If you look through the site you’ll find information on all sorts of research and results, and also drug directories. Researchers can also use it to look for available job postings.
This is another free online directory for anyone wanting to volunteer for drug trials. It is sponsored by the Biotrax Research Volunteer Support Group and covers worldwide trials.
You can use this website to have information of new drug trials emailed to you.
In addition, researchers will look on this site to try and find new volunteers that match the requirements.
You can take part in an active forum for volunteers, which discusses information about clinical trials as well as other health topics.
A government-run website from the National Institutes of Health, and maintained by the National Library of Medicine.
This contains comprehensive listings of drug trials, including those by the US Government and by international agencies.
Risks Associated with Participating in Drug Studies
It’s not unnatural to be concerned about the risks of taking drugs that haven’t been properly proven yet for human consumption.
After all, who wants to grow an extra limb or finish up horribly disfigured?!
But you have to realize that there are very strict rules on what can be practiced and tried out on the public, and every possible test and precaution is taken to ensure that the drugs are safe, and any side effects are likely to be minor.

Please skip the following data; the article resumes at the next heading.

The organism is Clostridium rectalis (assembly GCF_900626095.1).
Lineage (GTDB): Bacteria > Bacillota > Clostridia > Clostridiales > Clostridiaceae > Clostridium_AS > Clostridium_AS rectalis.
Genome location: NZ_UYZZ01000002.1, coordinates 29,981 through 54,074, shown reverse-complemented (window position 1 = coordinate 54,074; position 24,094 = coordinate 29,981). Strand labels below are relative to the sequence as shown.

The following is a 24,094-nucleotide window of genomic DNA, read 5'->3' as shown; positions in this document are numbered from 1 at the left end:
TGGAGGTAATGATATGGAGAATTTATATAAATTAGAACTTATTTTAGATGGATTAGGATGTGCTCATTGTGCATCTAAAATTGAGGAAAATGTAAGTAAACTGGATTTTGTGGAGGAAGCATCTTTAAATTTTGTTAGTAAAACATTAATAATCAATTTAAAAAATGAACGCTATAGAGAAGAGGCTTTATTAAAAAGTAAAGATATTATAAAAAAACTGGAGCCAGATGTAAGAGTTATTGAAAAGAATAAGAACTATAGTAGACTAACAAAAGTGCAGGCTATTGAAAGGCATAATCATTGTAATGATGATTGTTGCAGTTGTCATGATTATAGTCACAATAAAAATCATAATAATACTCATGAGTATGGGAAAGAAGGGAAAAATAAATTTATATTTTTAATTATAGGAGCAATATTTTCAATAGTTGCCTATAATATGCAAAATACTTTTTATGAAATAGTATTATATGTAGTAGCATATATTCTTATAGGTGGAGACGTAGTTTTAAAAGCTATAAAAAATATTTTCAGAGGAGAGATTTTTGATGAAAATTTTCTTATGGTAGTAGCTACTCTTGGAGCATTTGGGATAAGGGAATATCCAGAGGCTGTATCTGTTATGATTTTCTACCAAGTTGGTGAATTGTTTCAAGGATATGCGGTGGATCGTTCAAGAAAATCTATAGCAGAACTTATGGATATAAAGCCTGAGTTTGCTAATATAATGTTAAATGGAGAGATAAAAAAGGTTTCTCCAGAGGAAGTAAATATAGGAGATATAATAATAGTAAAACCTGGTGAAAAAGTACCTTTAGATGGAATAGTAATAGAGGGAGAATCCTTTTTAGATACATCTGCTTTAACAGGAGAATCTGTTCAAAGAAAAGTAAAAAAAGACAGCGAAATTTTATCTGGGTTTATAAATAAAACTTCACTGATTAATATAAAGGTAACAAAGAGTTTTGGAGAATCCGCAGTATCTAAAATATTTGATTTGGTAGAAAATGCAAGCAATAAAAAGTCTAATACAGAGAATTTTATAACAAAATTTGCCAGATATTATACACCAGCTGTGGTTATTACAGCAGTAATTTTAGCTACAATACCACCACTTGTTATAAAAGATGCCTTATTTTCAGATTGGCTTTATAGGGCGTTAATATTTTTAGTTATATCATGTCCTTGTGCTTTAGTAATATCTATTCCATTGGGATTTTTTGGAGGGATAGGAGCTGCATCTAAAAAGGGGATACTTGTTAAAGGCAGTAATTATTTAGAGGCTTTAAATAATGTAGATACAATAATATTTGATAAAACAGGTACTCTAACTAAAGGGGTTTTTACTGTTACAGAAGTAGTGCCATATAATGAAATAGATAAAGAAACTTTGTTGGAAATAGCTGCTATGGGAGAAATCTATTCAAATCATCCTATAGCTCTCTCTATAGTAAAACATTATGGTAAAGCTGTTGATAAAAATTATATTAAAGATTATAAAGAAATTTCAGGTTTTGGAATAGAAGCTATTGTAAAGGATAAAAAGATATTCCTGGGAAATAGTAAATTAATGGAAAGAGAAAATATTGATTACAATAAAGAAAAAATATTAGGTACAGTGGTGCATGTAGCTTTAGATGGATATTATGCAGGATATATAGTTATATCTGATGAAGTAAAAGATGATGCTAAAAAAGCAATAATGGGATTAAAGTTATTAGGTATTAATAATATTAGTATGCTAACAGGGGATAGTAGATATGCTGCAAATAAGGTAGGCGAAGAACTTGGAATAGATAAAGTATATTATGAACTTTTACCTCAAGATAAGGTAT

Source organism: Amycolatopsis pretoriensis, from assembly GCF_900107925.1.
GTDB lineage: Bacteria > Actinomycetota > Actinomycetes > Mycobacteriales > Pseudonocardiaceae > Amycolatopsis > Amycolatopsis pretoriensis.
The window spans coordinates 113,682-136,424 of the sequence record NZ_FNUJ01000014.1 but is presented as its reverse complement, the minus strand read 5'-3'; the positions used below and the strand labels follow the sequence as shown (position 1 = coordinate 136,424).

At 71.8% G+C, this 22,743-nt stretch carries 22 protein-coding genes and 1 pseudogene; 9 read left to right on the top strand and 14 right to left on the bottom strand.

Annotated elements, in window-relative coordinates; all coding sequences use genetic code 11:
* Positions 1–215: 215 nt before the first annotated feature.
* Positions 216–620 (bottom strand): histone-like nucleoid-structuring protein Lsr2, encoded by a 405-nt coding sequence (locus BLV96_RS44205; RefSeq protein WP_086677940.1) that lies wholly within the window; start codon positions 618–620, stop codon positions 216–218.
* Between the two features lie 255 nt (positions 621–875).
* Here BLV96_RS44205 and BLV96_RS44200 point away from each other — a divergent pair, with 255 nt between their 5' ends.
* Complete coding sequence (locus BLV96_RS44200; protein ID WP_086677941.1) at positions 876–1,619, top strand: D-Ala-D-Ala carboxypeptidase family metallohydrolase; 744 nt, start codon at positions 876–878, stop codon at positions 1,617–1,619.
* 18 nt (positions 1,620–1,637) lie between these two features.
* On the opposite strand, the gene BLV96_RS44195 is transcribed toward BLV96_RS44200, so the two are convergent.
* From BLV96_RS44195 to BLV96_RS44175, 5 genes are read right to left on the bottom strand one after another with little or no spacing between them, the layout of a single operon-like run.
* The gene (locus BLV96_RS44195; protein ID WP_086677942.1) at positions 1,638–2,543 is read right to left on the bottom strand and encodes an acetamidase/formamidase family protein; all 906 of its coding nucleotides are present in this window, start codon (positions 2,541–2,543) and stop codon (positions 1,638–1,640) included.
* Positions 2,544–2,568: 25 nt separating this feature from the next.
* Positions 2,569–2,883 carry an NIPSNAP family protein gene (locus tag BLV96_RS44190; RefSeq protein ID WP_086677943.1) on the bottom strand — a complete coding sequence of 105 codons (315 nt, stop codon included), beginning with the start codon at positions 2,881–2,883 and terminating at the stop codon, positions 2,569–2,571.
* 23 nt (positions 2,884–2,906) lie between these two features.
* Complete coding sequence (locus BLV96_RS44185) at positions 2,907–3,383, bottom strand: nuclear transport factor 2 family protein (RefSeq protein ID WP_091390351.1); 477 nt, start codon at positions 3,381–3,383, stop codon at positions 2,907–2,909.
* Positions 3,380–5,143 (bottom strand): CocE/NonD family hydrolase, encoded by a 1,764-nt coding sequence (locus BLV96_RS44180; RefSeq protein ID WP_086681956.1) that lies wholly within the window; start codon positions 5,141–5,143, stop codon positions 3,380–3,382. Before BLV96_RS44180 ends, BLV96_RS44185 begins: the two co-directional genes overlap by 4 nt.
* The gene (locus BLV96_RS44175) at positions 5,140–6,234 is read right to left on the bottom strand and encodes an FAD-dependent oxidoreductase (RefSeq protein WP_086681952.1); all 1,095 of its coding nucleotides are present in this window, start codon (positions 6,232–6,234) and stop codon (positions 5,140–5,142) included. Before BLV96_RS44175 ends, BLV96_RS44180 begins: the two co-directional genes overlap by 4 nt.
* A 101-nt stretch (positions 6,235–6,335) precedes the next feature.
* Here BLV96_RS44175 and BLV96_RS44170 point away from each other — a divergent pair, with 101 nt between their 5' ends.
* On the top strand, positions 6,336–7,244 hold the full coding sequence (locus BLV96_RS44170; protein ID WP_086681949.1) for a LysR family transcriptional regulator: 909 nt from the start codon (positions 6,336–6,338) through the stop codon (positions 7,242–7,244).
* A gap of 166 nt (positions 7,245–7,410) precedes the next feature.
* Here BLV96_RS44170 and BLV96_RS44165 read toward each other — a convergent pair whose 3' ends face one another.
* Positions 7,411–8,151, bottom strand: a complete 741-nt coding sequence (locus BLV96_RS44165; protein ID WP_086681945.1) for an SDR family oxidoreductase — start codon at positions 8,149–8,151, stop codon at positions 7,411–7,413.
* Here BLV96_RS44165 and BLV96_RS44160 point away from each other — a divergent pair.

Side effects may include random aches and pains, or perhaps headaches.
If you are on a trial, you will report the side effects and they will be assessed rapidly to make sure they are not critical. If they don’t go away, the most likely result is that you will be taken off the test and they will reassess the drug composition.
You are depending on the researchers and their work previously on the drug. You need to trust them if you are to take part in the trial, and that’s a personal assessment that you must make. You should not allow the idea of being paid to override any concerns that you may hold.
A Less Risky Alternative
If you can’t stomach the risks involved with ingesting new drugs, there are other ways you can volunteer and earn extra money at the same time.
Many universities conduct research studies that don’t require you to take drugs.
For example, Harvard Medical School’s Personal Genome Project (known as PGP) gathers saliva samples from volunteers for testing.
You can also participate in studies done by University psychology departments. You would still be helping medical professionals, but you wouldn’t be putting experimental drugs in your body.
Often you would simply have to answer some questions, and perhaps undergo a psychological examination. It may not pay as much, and in fact, some researchers may be looking for volunteers who do not expect payment. But usually, there is a budget associated with any research so you should get some compensation.
If you’re interested in this possibility, the best thing is to contact your local University psychology department and see what programs they have.
The Bottom Line
It can be interesting and fulfilling to take part in paid clinical trials, and you know you’re doing something towards the public good as well as being paid.
It’s up to each person to assess whether they want to sign up for drug testing and to understand any possible risks.
If you decide to do it, make sure that you question the researchers until you’re satisfied with their answers.